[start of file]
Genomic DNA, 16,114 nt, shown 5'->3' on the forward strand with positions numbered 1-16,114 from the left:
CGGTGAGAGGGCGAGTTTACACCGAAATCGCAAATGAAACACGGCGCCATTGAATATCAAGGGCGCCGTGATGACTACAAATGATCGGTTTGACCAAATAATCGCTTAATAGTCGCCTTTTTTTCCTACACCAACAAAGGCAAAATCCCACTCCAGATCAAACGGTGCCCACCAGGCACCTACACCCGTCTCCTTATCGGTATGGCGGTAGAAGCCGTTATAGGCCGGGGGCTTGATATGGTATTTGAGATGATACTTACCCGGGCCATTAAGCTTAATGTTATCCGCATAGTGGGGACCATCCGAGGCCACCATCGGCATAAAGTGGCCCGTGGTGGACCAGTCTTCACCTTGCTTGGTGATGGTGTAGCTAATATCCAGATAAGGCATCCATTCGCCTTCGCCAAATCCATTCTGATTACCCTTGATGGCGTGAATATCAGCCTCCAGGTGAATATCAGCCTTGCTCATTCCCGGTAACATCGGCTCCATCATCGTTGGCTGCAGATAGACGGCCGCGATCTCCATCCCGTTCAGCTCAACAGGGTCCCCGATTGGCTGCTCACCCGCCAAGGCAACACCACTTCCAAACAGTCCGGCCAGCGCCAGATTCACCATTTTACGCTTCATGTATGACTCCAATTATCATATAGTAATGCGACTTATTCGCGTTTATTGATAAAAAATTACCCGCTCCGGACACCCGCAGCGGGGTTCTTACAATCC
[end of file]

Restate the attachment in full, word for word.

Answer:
Genomic DNA, 16,114 nt, shown 5'->3' on the forward strand with positions numbered 1-16,114 from the left:
CGGTGAGAGGGCGAGTTTACACCGAAATCGCAAATGAAACACGGCGCCATTGAATATCAAGGGCGCCGTGATGACTACAAATGATCGGTTTGACCAAATAATCGCTTAATAGTCGCCTTTTTTTCCTACACCAACAAAGGCAAAATCCCACTCCAGATCAAACGGTGCCCACCAGGCACCTACACCCGTCTCCTTATCGGTATGGCGGTAGAAGCCGTTATAGGCCGGGGGCTTGATATGGTATTTGAGATGATACTTACCCGGGCCATTAAGCTTAATGTTATCCGCATAGTGGGGACCATCCGAGGCCACCATCGGCATAAAGTGGCCCGTGGTGGACCAGTCTTCACCTTGCTTGGTGATGGTGTAGCTAATATCCAGATAAGGCATCCATTCGCCTTCGCCAAATCCATTCTGATTACCCTTGATGGCGTGAATATCAGCCTCCAGGTGAATATCAGCCTTGCTCATTCCCGGTAACATCGGCTCCATCATCGTTGGCTGCAGATAGACGGCCGCGATCTCCATCCCGTTCAGCTCAACAGGGTCCCCGATTGGCTGCTCACCCGCCAAGGCAACACCACTTCCAAACAGTCCGGCCAGCGCCAGATTCACCATTTTACGCTTCATGTATGACTCCAATTATCATATAGTAATGCGACTTATTCGCGTTTATTGATAAAAAATTACCCGCTCCGGACACCCGCAGCGGGGTTCTTACAATCC